I moved to Thousand Oaks, California in 1984. It turned out that the reason I thought I was relocating was quite different from what actually ended up happening over the three years that followed.
Like so many young hopefuls who “go west”, I had a dream. More than a dream, I had a promise. A music producer who had been ‘tracking’ my career as a musician for a few years had told me that when I was ready, to let him know. Three weeks after I got out there, I realized he had nothing for me. So, there I was. A midwest girl who literally knew no one, now questioning how this could be.
I did what I needed to do. I went to church. It was a small church and very informal. The question was asked of the congregation whether anyone had any special prayer requests they wanted to share. Others spoke up and then nervously and with very mixed emotions, I stated that I needed a job and a place to live. Prayers were said and after the service, I was approached by a friendly lady who said she was getting a promotion and her job was available. I showed up the next day with my resume and after an interview, was hired. I was able to rent a room in the nice condo of a single mom and her nine year old daughter in Newbury Park, through another Divine appointment.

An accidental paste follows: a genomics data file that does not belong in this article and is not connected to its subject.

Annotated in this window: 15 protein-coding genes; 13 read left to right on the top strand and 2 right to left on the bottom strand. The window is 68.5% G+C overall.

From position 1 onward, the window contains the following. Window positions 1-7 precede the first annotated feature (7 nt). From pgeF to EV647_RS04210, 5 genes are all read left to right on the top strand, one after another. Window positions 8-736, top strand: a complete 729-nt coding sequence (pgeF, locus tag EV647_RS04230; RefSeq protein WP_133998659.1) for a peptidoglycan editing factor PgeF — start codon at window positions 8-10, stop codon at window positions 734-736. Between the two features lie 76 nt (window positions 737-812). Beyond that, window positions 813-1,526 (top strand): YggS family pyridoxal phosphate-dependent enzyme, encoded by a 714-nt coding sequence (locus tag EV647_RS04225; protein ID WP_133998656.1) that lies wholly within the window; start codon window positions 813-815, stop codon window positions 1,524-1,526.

While I appreciated the provision God made for my needs, I also was pretty sure I hadn’t moved across the country to work in the defense electronics division of a company that made microwave amplifiers as a customer service representative. So, six months later, I went back to Michigan and sold almost everything I owned so I could quit my office job and go to a college in Huntington Beach. I had come to the conclusion that California was where the TV and Film industry had flourished, so what better place could there be to study that art?
It wasn’t simple. I made a lot of sacrifices. I cleaned houses to help meet my expenses–and continued to live in a rented room for the first year and a half I was in California. After that, I married my prince charming–but that’s another story.